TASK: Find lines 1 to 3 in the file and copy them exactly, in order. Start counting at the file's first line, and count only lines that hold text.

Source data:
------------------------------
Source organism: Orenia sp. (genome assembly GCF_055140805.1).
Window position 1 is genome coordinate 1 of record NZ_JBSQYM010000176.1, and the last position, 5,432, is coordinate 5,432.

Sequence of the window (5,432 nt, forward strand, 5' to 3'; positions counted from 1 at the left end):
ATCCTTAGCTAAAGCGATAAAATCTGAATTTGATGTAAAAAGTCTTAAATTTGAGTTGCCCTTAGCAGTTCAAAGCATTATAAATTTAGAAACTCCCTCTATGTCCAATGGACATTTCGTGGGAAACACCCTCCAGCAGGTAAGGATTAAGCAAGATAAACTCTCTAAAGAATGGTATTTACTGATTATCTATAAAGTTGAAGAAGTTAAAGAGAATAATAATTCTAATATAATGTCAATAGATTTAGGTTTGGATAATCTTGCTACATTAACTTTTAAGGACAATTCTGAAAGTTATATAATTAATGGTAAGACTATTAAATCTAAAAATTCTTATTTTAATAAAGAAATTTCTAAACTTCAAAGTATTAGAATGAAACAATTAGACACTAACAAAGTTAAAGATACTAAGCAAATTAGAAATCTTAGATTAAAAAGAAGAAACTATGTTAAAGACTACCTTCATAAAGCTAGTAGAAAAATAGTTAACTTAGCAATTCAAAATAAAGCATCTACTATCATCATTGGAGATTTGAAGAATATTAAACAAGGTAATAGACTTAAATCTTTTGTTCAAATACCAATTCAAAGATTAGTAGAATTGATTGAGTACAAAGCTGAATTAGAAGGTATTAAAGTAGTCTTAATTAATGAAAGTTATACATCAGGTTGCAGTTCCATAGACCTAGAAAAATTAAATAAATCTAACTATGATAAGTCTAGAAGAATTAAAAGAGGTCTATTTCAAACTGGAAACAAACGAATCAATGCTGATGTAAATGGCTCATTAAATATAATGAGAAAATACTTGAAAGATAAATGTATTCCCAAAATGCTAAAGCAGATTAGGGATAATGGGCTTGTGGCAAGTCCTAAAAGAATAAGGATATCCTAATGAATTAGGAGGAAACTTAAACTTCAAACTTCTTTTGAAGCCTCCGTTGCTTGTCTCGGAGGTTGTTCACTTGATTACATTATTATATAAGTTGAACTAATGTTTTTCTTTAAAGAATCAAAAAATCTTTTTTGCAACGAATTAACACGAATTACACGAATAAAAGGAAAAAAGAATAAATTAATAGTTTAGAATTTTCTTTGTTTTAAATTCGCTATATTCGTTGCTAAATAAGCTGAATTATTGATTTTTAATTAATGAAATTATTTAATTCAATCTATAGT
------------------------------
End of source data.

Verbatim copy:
Source organism: Orenia sp. (genome assembly GCF_055140805.1).
Window position 1 is genome coordinate 1 of record NZ_JBSQYM010000176.1, and the last position, 5,432, is coordinate 5,432.

Sequence of the window (5,432 nt, forward strand, 5' to 3'; positions counted from 1 at the left end):